In a typical compliance manual, the firm’s CCO is responsible for ensuring that all customer complaints are handled in accordance with all applicable laws, rules and regulations. CCOs are also responsible for making certain that there is full compliance with the adviser’s policies and procedures. Suppose a client, a school teacher, emails the IAR handling her account complaining that her portfolio contains too many equity investments, and she lost money during the latest market downturn. The client’s primary assertion is that the IAR’s investment strategy was unsuitable in view of her age, risk tolerance, and financial objectives.
At many firms, IARs must notify the CCO immediately upon learning of the existence of a customer complaint, and provide the CCO with all information and documentation in their possession relating to the complaint. IARs must cooperate fully with the firm’s CCO, as well as with regulatory authorities who may be investigating the customer’s complaint. Policies and procedures should address the disciplinary action that will be imposed upon an IAR or other employee who fails to report a client complaint to the firm’s CCO.
Policies and procedures should demonstrate that the advisor takes all client complaints seriously. A firm’s compliance manual will normally require the CCO to review the facts surrounding any written, oral or electronic complaint that is received.
Policies and procedures should clearly define an RIA’s record-keeping obligations relating to complaints. The advisor must maintain a separate file for all customer complaints in its primary office, and should include the following information:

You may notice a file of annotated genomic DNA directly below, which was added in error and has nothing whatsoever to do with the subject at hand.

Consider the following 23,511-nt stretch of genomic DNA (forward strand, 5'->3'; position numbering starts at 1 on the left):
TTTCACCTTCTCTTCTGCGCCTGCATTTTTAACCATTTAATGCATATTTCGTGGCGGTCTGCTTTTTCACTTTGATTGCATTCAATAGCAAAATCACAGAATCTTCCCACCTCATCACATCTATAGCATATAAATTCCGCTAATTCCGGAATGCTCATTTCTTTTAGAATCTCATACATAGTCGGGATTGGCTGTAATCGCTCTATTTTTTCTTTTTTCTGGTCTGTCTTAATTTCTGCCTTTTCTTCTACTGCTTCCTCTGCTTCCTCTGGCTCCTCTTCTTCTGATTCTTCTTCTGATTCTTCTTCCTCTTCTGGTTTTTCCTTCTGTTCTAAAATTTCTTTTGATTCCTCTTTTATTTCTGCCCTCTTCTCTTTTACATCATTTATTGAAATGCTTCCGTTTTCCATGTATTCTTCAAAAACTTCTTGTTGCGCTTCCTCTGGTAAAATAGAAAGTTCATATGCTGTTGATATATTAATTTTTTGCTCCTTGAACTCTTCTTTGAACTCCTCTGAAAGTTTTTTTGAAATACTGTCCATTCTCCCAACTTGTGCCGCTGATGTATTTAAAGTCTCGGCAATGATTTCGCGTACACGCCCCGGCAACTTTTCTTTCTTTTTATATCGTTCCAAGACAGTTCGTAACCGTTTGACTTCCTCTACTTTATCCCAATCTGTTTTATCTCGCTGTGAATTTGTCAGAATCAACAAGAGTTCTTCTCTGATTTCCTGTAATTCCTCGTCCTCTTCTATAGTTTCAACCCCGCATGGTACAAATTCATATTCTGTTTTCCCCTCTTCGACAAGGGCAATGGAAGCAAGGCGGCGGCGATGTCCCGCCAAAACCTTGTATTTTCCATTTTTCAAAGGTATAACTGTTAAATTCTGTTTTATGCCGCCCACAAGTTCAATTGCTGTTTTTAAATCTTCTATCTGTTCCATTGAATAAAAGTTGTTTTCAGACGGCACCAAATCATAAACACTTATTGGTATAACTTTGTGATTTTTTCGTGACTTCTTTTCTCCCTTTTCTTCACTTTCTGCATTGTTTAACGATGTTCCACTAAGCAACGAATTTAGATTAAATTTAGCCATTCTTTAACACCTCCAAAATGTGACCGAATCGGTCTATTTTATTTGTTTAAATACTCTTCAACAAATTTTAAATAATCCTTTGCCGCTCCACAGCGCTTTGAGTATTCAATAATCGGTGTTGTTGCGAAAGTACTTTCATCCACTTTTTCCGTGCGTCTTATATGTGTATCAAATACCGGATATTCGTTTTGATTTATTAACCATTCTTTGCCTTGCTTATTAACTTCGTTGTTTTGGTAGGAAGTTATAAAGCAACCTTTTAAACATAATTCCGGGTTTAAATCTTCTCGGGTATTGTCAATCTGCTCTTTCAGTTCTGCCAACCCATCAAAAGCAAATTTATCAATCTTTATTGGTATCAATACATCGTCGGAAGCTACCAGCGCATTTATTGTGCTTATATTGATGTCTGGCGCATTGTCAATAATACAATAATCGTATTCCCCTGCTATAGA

- Who filed the complaint
- When the complaint was received
- The name of each IAR involved in the complaint
- A general description of the issues that led to the complaint
- Copies of all correspondence pertaining to the complaint
- A written report describing the action taken in response to the complaint and the rationale for the decision
It should be obvious that ignoring customer complaints is not an option.
Best Practices for Handling Complaints
All RIAs should adopt policies and procedures designed to ensure a prompt and equitable resolution of complaints against the advisor. Employees and associated persons must be familiar with the firm’s policies and procedures for handling complaints. It is imperative that IARs should not act unilaterally in resolving a grievance. The RIA’s principals and compliance officer need to be involved in bringing closure to the complaint.
Investment advisors must exercise care in defining complaints in their policies and procedures. If an RIA is state registered, the definition should be consistent with that state’s securities laws. A state may not even define the term, therefore putting the ball back in the RIA’s court.
A firm’s CCO and principals should agree upon a definition which makes sense according to the firm’s business model. An overly-narrow definition of a complaint might keep potential problems under the radar, and the firm’s CCO might never learn about the problem. If a complaint is broadly defined, an RIA creates problems for the firm where none exist. For example, treating every unpleasant phone call from an upset client as a complaint might create compliance problems for the RIA. Conversely, a Pennsylvania compliance examiner advised conference attendees that RIAs should treat a client’s grievance as a complaint, even if there is room for doubt that it rises to that level.
At a minimum, RIAs should take the following steps:
- Establish a procedure to track complaints
- Implement a policy requiring prompt reporting of complaints by IARs and associated persons
- Investigate all written and oral complaints
- Notify the person making the complaint of the progress of the investigation
- Consult with counsel and the RIA’s E&O carrier before negotiating a settlement
- Contact the person making the complaint regarding the RIA’s decision and proposed course of action